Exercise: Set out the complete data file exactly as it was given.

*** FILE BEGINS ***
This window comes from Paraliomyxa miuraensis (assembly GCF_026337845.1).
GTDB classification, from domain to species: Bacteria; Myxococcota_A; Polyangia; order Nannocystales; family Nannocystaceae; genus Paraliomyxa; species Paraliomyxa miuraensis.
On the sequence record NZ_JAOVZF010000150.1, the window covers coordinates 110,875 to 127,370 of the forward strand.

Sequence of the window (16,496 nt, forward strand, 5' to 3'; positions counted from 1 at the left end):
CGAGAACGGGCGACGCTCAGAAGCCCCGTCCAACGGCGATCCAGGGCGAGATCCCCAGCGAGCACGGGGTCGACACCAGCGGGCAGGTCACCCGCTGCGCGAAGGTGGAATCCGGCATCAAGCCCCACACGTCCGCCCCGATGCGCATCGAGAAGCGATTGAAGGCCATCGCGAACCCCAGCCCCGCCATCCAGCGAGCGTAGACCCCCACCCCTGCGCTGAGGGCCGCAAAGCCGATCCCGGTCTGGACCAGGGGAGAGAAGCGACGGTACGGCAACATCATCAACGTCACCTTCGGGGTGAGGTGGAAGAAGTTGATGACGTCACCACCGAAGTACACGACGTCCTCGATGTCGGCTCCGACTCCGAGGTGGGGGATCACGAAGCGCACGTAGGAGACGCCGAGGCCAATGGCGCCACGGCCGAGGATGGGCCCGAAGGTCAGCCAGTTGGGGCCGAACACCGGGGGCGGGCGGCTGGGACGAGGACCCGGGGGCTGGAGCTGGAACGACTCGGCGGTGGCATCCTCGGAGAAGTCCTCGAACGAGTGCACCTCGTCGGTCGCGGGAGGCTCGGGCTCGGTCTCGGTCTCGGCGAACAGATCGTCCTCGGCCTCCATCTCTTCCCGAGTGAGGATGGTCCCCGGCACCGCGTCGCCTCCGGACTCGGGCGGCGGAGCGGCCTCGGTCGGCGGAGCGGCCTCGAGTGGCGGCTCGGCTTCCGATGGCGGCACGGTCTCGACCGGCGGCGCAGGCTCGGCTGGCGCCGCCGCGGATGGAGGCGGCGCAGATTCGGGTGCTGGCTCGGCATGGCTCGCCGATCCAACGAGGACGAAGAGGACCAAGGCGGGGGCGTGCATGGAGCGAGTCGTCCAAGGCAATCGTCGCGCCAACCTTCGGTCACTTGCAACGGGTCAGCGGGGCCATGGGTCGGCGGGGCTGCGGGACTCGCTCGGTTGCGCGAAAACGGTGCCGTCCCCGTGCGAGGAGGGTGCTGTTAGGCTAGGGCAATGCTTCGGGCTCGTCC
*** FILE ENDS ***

This window comes from Paraliomyxa miuraensis (assembly GCF_026337845.1).
GTDB classification, from domain to species: Bacteria; Myxococcota_A; Polyangia; order Nannocystales; family Nannocystaceae; genus Paraliomyxa; species Paraliomyxa miuraensis.
On the sequence record NZ_JAOVZF010000150.1, the window covers coordinates 110,875 to 127,370 of the forward strand.

Sequence of the window (16,496 nt, forward strand, 5' to 3'; positions counted from 1 at the left end):
CGAGAACGGGCGACGCTCAGAAGCCCCGTCCAACGGCGATCCAGGGCGAGATCCCCAGCGAGCACGGGGTCGACACCAGCGGGCAGGTCACCCGCTGCGCGAAGGTGGAATCCGGCATCAAGCCCCACACGTCCGCCCCGATGCGCATCGAGAAGCGATTGAAGGCCATCGCGAACCCCAGCCCCGCCATCCAGCGAGCGTAGACCCCCACCCCTGCGCTGAGGGCCGCAAAGCCGATCCCGGTCTGGACCAGGGGAGAGAAGCGACGGTACGGCAACATCATCAACGTCACCTTCGGGGTGAGGTGGAAGAAGTTGATGACGTCACCACCGAAGTACACGACGTCCTCGATGTCGGCTCCGACTCCGAGGTGGGGGATCACGAAGCGCACGTAGGAGACGCCGAGGCCAATGGCGCCACGGCCGAGGATGGGCCCGAAGGTCAGCCAGTTGGGGCCGAACACCGGGGGCGGGCGGCTGGGACGAGGACCCGGGGGCTGGAGCTGGAACGACTCGGCGGTGGCATCCTCGGAGAAGTCCTCGAACGAGTGCACCTCGTCGGTCGCGGGAGGCTCGGGCTCGGTCTCGGTCTCGGCGAACAGATCGTCCTCGGCCTCCATCTCTTCCCGAGTGAGGATGGTCCCCGGCACCGCGTCGCCTCCGGACTCGGGCGGCGGAGCGGCCTCGGTCGGCGGAGCGGCCTCGAGTGGCGGCTCGGCTTCCGATGGCGGCACGGTCTCGACCGGCGGCGCAGGCTCGGCTGGCGCCGCCGCGGATGGAGGCGGCGCAGATTCGGGTGCTGGCTCGGCATGGCTCGCCGATCCAACGAGGACGAAGAGGACCAAGGCGGGGGCGTGCATGGAGCGAGTCGTCCAAGGCAATCGTCGCGCCAACCTTCGGTCACTTGCAACGGGTCAGCGGGGCCATGGGTCGGCGGGGCTGCGGGACTCGCTCGGTTGCGCGAAAACGGTGCCGTCCCCGTGCGAGGAGGGTGCTGTTAGGCTAGGGCAATGCTTCGGGCTCGTCC